It should be appreciated that while the preferred method of forming the ink is to grind the color developer and sensitizer, it is also possible to grind the color former and sensitizer together such that the sensitizer particles at least partially surround the color former particles.

After grinding the color developer and color former dispersions, the first and second aqueous dispersions are then combined by mixing or agitating in a container prior to printing. The resulting ink composition has a solids content of from about 50 to 60% by weight. It is important to maintain a solids content in this range as a solids content below 40% results in drying problems and paper distortion due to the high water content. If the solids content is above 60%, the composition will be too viscous and will be difficult to apply using printing equipment. A water soluble binder may be added to the combined aqueous dispersions, if desired, to adjust the final viscosity of the ink.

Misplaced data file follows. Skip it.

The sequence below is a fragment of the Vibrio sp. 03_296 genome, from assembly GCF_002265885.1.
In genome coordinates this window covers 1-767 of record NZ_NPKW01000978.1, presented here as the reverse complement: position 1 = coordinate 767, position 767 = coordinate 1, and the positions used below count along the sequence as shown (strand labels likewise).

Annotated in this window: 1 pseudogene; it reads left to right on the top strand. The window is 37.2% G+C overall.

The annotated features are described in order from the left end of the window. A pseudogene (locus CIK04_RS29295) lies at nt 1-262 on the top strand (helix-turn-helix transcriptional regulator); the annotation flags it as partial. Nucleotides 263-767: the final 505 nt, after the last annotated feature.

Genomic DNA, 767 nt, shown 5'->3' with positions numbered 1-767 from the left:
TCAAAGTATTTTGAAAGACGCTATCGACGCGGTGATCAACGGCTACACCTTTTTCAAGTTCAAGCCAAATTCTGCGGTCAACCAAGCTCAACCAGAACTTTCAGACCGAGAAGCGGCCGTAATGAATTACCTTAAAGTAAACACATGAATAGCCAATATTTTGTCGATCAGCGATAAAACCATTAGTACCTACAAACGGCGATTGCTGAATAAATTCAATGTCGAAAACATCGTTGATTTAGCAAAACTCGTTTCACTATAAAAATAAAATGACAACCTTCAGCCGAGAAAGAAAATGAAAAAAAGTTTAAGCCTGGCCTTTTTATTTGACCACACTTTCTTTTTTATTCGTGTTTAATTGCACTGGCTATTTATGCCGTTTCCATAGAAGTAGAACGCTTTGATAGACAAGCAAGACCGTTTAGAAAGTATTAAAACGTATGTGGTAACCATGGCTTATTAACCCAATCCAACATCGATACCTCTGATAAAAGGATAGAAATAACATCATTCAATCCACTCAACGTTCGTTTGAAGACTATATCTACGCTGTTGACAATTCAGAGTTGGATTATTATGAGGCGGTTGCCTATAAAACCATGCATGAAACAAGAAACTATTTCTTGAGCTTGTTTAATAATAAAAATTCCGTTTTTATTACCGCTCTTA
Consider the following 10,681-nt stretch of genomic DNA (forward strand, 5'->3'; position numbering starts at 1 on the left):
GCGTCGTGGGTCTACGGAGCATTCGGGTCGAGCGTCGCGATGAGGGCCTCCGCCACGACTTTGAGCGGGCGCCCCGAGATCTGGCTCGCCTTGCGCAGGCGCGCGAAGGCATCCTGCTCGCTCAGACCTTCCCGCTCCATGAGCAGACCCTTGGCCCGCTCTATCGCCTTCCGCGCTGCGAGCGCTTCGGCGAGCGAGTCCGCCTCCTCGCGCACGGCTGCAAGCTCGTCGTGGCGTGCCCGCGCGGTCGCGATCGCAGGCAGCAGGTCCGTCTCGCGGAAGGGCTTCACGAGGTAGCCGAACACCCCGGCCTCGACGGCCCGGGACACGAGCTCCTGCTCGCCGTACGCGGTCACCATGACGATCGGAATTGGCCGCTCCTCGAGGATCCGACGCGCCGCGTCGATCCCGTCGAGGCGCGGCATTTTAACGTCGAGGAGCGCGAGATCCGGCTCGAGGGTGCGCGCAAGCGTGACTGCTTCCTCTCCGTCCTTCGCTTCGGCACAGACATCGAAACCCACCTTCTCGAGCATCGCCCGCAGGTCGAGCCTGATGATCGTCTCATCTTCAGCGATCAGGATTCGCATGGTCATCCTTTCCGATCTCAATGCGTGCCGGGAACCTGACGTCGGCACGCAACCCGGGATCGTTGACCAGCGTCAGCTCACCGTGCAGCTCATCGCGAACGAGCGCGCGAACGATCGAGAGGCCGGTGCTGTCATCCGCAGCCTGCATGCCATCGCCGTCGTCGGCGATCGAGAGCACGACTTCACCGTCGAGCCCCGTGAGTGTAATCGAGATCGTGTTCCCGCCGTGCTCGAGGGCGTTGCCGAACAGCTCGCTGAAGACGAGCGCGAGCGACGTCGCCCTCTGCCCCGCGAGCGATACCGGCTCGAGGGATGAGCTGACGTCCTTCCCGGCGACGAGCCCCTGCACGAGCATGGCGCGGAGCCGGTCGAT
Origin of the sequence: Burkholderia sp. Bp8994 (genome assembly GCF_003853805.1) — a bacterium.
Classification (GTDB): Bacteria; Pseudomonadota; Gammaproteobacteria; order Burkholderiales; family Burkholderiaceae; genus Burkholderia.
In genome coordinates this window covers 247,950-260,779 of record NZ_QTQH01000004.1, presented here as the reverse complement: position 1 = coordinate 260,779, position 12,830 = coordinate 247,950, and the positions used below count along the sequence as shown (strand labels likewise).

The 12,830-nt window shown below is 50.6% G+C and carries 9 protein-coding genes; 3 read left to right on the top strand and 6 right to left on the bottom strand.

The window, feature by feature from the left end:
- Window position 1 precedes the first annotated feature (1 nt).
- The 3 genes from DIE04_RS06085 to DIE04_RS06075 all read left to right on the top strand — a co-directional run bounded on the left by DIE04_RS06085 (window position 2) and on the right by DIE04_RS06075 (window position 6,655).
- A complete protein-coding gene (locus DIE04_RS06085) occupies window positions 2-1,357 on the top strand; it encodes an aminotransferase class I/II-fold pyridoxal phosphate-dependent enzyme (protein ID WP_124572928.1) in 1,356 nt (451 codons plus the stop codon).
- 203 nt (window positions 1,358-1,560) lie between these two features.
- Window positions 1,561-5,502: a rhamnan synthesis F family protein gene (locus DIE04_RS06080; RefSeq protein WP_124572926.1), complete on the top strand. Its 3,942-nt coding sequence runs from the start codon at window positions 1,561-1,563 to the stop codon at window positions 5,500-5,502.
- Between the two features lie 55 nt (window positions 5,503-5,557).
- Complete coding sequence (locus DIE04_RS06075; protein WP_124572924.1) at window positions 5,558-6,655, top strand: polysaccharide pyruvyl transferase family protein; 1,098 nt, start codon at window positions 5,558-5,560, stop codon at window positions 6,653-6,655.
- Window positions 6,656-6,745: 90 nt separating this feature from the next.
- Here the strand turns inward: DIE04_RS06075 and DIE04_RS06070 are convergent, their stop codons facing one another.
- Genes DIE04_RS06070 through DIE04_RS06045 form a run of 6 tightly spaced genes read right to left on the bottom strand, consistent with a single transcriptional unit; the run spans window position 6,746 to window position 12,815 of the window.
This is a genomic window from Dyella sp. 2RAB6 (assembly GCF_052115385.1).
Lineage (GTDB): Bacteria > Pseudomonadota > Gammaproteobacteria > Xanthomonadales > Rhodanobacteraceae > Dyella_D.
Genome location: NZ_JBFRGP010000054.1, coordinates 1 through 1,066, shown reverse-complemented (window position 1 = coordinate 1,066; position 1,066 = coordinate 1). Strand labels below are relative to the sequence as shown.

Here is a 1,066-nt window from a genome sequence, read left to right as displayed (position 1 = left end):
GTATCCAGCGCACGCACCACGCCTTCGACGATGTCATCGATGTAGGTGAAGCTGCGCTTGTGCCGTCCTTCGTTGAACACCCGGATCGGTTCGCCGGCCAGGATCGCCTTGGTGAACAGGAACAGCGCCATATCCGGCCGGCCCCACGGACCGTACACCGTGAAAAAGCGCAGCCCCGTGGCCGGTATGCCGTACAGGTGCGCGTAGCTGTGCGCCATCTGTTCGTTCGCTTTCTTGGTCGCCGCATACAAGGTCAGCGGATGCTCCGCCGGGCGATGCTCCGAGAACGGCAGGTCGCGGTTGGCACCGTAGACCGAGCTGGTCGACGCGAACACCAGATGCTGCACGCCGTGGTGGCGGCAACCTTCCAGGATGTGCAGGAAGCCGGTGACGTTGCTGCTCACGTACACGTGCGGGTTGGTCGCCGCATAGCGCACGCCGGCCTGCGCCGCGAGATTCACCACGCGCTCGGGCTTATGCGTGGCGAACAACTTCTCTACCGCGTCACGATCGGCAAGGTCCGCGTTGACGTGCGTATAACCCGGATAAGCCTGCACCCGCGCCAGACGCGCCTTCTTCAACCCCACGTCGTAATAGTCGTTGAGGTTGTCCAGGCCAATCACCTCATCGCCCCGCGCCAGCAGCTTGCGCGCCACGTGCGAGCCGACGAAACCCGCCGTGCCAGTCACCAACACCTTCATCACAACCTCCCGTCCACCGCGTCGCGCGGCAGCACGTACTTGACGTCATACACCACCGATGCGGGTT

The resulting direct thermal ink composition may be applied to a substrate by any suitable coating or printing process including flexographic or gravure printing techniques. The coatings may be pattern printed in the form of spots, stripes, logos, bar codes, letters, numbers, words or other indicia. The coatings are preferably applied to achieve a dry coating weight of between about 0.50 and 2.50 lbs/17" ream, and may be selectively printed or coated on the surface of stock papers during the manufacturing process.

It should be appreciated that while the ink described herein comprises first and second aqueous dispersions which are combined and applied to a substrate, it is also within the scope of the invention to apply the first and second dispersions separately. For example, an aqueous dispersion of the color former may be prepared as described above and applied separately by spot coating onto a substrate. An aqueous dispersion comprising the color developer and the sensitizer may be prepared as described above and then separately applied as a spot or full coat over the color former on the substrate.